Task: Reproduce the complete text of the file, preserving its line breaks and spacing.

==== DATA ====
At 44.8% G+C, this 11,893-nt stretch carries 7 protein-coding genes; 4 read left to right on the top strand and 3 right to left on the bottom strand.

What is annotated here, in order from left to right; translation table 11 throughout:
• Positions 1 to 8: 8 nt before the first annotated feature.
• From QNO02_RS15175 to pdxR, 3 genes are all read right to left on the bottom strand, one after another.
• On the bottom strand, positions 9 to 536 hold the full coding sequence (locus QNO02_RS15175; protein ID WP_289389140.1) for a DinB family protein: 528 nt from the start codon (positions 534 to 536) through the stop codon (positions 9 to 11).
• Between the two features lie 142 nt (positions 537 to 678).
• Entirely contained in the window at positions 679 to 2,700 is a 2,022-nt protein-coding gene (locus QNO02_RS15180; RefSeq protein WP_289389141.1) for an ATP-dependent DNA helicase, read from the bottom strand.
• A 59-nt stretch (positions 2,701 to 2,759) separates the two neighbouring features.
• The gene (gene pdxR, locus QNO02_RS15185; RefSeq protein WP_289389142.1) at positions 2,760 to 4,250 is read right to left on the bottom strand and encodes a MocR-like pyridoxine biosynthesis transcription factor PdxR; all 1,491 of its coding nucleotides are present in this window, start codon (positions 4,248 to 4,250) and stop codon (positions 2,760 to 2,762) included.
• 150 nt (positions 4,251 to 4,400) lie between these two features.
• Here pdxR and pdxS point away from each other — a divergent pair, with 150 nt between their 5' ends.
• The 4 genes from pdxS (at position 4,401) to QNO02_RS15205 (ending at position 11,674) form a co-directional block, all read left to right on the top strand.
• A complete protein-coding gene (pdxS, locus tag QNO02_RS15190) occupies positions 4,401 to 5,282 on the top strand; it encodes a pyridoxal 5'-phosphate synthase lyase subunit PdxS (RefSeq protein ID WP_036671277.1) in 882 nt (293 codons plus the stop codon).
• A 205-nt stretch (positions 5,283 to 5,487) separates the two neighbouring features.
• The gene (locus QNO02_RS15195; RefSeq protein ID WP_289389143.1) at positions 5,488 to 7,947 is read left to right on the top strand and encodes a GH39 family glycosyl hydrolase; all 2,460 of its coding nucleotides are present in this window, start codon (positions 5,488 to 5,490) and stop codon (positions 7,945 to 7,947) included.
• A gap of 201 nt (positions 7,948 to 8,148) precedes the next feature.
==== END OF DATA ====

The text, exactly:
At 44.8% G+C, this 11,893-nt stretch carries 7 protein-coding genes; 4 read left to right on the top strand and 3 right to left on the bottom strand.

What is annotated here, in order from left to right; translation table 11 throughout:
• Positions 1 to 8: 8 nt before the first annotated feature.
• From QNO02_RS15175 to pdxR, 3 genes are all read right to left on the bottom strand, one after another.
• On the bottom strand, positions 9 to 536 hold the full coding sequence (locus QNO02_RS15175; protein ID WP_289389140.1) for a DinB family protein: 528 nt from the start codon (positions 534 to 536) through the stop codon (positions 9 to 11).
• Between the two features lie 142 nt (positions 537 to 678).
• Entirely contained in the window at positions 679 to 2,700 is a 2,022-nt protein-coding gene (locus QNO02_RS15180; RefSeq protein WP_289389141.1) for an ATP-dependent DNA helicase, read from the bottom strand.
• A 59-nt stretch (positions 2,701 to 2,759) separates the two neighbouring features.
• The gene (gene pdxR, locus QNO02_RS15185; RefSeq protein WP_289389142.1) at positions 2,760 to 4,250 is read right to left on the bottom strand and encodes a MocR-like pyridoxine biosynthesis transcription factor PdxR; all 1,491 of its coding nucleotides are present in this window, start codon (positions 4,248 to 4,250) and stop codon (positions 2,760 to 2,762) included.
• 150 nt (positions 4,251 to 4,400) lie between these two features.
• Here pdxR and pdxS point away from each other — a divergent pair, with 150 nt between their 5' ends.
• The 4 genes from pdxS (at position 4,401) to QNO02_RS15205 (ending at position 11,674) form a co-directional block, all read left to right on the top strand.
• A complete protein-coding gene (pdxS, locus tag QNO02_RS15190) occupies positions 4,401 to 5,282 on the top strand; it encodes a pyridoxal 5'-phosphate synthase lyase subunit PdxS (RefSeq protein ID WP_036671277.1) in 882 nt (293 codons plus the stop codon).
• A 205-nt stretch (positions 5,283 to 5,487) separates the two neighbouring features.
• The gene (locus QNO02_RS15195; RefSeq protein ID WP_289389143.1) at positions 5,488 to 7,947 is read left to right on the top strand and encodes a GH39 family glycosyl hydrolase; all 2,460 of its coding nucleotides are present in this window, start codon (positions 5,488 to 5,490) and stop codon (positions 7,945 to 7,947) included.
• A gap of 201 nt (positions 7,948 to 8,148) precedes the next feature.